The data converters are optional I am simply changing the background color style of the individual elements in the Listview’s Template based on weather the Realm is currently online or not.
Step 4. I highly recommend you use WinJS Page controls to follow standard convention. Simply create a new folder in the root of the project, right click and add a new “Page Control”. Then edit the html, css, and js in the same manner that was done in the /realmstatus page control.
That’s it! You now have a fully functional Windows Store app that is generating data from Web Service calls to Blizzard’s WoW API.
Hopefully these Starter Kits will help aid you in your own Windows Store app development. If you live within the Philadelphia, PA area I have been running a Philly Appathon Workshop series that covers the APIMASH Starter Kits as well as a developer topic each week. We are now in the fifth week and will be wrapping up but if you have missed any of the contest I have posted everything online on my slideshare. I will continue to be available through my office hours as well as at the Philly App Labs and monthly meetings. So if you are a local Pennsylvania developer looking for some Windows Store or Windows Phone app assistance please introduce yourself!
For those not in the local are my team will also be running a Webcast Series. Each session will run from Noon – 1pm EDT. Attend one or all four webcasts, you decide. For more details or to register, choose a webcast below.
6/5/2013 | Exploring the Mashery APIs
In this webcast you will learn how to develop Windows 8 apps using Mashery API’s such as Tom-Tom, Edmunds, Rotten Tomatoes and Active.com. Amit Jotwani from Mashery will join us to provide an overview of Mashery the industry leader in API management. We will cover how to access these web service API’s and then deserialize the response into a set of runtime objects that you can bind to Windows 8 UX Controls to create a compelling experience.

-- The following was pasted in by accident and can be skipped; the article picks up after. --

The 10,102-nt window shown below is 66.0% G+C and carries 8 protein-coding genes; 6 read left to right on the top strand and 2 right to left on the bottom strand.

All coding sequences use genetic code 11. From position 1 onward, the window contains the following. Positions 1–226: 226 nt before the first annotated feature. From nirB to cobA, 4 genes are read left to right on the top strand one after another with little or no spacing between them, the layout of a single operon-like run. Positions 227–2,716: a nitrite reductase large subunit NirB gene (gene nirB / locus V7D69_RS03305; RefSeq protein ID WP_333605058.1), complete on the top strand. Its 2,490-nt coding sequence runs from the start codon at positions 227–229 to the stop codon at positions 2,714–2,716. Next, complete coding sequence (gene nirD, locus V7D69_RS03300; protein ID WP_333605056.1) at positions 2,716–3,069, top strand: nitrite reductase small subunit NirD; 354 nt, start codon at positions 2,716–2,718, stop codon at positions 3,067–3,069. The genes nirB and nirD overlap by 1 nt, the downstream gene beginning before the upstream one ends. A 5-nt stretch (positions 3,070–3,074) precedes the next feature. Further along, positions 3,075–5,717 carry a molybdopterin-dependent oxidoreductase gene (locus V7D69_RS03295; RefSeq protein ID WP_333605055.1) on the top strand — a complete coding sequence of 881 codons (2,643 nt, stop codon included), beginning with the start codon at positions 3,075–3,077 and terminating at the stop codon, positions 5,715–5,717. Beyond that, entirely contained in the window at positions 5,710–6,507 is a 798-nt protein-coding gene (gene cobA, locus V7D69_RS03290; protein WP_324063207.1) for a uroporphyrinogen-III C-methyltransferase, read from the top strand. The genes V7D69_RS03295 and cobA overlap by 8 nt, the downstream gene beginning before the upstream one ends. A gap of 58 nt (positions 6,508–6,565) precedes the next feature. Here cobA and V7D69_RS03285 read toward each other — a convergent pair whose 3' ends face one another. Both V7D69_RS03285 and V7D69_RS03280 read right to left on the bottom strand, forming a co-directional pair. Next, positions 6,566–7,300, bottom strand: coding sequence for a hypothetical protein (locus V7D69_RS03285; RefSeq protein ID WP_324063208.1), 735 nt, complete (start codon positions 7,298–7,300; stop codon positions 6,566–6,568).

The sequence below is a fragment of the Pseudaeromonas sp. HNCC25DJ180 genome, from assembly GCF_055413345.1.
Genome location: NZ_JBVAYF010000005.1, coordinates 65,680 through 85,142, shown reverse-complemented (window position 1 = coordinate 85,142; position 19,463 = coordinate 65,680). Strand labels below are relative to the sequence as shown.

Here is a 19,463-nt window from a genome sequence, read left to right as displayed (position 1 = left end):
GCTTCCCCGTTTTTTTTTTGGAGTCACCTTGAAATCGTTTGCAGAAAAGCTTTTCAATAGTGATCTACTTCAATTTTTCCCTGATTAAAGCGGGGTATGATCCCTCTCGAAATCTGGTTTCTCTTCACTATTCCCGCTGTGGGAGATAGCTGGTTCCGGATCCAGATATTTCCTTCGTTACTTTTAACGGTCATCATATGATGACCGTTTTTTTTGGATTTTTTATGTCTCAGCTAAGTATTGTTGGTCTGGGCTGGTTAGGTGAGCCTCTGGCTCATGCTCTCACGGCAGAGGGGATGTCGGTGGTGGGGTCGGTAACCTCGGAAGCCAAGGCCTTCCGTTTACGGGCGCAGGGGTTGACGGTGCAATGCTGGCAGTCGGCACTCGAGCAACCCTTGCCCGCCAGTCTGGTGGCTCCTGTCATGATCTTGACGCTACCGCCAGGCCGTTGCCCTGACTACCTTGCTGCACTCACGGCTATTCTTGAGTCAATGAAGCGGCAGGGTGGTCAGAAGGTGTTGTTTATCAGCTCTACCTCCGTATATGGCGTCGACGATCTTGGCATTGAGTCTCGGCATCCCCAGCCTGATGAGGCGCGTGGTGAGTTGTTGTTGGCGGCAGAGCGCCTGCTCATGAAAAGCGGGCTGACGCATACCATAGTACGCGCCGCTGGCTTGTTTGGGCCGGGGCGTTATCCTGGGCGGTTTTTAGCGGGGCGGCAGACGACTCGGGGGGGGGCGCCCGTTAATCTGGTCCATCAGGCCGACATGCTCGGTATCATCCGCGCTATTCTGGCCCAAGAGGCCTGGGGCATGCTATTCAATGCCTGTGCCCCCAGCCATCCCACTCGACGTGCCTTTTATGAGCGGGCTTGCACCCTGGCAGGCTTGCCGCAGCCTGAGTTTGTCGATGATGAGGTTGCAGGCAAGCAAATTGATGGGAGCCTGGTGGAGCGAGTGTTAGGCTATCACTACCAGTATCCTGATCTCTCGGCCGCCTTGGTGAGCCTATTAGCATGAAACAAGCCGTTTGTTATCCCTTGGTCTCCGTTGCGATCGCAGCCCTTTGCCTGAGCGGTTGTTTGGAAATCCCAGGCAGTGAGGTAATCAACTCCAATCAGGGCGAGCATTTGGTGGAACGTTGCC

6/12/2013 | Exploring the Social Networking APIs
In this webcast you will learn how to develop Windows 8 apps using the Twitter, Meetup and Facebook APIs. Twitter, Meetup and Facebook are the premier social networking sites and their API’s provide access to Tweets, Meetups and Friends. What a great combination!
6/19/2013 | Exploring the Yelp API
In this webcast you will learn how to develop Windows 8 apps using the Yelp API. Yelp is a local business directory service and review site with social networking features. People use Yelp to search for everything from the city’s tastiest burger to the most renowned cardiologist.
6/25/2013 | Exploring the Bing Maps API
In this webcast you will learn how to develop Windows 8 apps using the Bing Maps API. Bing Maps gives you a rich set of tools to help you create amazing map experiences perfect for mash-ups.
Lastly don’t forget to check out the “Keep the Cash Rewards” offer to see how you can get $100 for publishing your app(s) in the Windows Store and/or Windows Phone Store. Publish your app before June 30, 2013 and you can get a $100 virtual Visa card for every qualified app you enter (up to $2000*). Learn more.